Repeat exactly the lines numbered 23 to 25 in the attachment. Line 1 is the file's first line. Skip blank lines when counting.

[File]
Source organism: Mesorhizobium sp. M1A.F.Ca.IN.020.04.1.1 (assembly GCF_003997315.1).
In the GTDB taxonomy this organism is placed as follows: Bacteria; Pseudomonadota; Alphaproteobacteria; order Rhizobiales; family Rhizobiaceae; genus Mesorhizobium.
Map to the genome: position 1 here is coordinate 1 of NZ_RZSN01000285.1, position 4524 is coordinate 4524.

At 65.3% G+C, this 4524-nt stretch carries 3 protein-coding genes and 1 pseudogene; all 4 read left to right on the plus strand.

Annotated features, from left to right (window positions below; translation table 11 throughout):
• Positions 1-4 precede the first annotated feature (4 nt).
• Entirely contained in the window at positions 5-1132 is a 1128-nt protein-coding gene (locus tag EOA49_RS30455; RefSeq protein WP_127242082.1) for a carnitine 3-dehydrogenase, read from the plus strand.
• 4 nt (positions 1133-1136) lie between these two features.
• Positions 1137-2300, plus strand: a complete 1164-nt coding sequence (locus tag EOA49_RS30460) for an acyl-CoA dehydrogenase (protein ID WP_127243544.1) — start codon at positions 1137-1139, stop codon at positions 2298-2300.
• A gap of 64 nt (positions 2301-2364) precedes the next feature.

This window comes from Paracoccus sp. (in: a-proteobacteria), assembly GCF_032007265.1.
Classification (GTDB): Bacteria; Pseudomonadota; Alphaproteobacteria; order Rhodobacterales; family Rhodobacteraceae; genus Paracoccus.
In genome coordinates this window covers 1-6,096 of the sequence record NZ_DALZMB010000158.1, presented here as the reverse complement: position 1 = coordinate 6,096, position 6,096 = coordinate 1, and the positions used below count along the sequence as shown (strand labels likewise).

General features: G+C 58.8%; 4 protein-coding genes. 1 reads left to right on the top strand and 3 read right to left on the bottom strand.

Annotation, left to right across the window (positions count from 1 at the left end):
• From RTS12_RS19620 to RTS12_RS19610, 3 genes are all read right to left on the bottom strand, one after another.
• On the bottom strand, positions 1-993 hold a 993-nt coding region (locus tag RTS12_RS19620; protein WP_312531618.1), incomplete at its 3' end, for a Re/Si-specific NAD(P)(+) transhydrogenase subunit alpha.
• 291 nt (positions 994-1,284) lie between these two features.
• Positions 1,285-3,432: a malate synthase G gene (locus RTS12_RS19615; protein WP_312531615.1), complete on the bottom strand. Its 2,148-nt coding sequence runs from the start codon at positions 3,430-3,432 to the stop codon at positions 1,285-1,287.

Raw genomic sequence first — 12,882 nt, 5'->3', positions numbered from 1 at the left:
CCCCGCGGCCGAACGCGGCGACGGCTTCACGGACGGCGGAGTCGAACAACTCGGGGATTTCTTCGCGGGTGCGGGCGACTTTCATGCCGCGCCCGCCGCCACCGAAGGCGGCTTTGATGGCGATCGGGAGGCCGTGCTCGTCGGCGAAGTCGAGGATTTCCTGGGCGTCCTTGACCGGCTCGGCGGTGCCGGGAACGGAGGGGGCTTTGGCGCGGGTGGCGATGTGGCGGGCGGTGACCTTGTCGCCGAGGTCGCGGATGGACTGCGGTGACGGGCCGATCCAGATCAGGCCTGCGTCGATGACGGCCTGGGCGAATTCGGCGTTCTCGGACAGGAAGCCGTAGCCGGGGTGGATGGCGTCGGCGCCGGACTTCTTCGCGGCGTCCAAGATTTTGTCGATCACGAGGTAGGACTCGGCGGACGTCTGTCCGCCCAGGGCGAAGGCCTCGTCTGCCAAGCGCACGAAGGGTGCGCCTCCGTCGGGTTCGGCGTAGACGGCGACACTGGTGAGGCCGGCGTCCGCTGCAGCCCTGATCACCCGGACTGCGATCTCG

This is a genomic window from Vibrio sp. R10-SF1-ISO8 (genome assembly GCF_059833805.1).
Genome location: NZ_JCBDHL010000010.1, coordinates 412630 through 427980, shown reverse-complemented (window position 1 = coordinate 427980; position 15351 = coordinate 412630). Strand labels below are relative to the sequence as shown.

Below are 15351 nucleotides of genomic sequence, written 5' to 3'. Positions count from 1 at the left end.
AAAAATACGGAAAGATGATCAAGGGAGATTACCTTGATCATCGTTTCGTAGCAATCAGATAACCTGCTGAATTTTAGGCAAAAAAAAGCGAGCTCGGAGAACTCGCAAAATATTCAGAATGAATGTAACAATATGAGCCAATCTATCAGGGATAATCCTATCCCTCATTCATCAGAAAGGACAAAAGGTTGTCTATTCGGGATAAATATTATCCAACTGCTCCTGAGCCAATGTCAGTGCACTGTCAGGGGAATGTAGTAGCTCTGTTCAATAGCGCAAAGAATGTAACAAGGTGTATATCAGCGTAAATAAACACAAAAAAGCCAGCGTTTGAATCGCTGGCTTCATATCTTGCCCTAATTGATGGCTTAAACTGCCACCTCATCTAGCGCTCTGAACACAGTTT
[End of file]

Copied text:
Genome location: NZ_JCBDHL010000010.1, coordinates 412630 through 427980, shown reverse-complemented (window position 1 = coordinate 427980; position 15351 = coordinate 412630). Strand labels below are relative to the sequence as shown.

Below are 15351 nucleotides of genomic sequence, written 5' to 3'. Positions count from 1 at the left end.
AAAAATACGGAAAGATGATCAAGGGAGATTACCTTGATCATCGTTTCGTAGCAATCAGATAACCTGCTGAATTTTAGGCAAAAAAAAGCGAGCTCGGAGAACTCGCAAAATATTCAGAATGAATGTAACAATATGAGCCAATCTATCAGGGATAATCCTATCCCTCATTCATCAGAAAGGACAAAAGGTTGTCTATTCGGGATAAATATTATCCAACTGCTCCTGAGCCAATGTCAGTGCACTGTCAGGGGAATGTAGTAGCTCTGTTCAATAGCGCAAAGAATGTAACAAGGTGTATATCAGCGTAAATAAACACAAAAAAGCCAGCGTTTGAATCGCTGGCTTCATATCTTGCCCTAATTGATGGCTTAAACTGCCACCTCATCTAGCGCTCTGAACACAGTTT